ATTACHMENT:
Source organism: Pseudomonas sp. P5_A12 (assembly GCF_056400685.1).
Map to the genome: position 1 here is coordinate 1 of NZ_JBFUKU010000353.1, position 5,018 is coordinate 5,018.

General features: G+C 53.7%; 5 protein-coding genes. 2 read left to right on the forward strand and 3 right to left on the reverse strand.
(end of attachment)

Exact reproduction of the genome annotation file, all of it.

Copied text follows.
Source organism: Pseudomonas sp. P5_A12 (assembly GCF_056400685.1).
Map to the genome: position 1 here is coordinate 1 of NZ_JBFUKU010000353.1, position 5,018 is coordinate 5,018.

General features: G+C 53.7%; 5 protein-coding genes. 2 read left to right on the forward strand and 3 right to left on the reverse strand.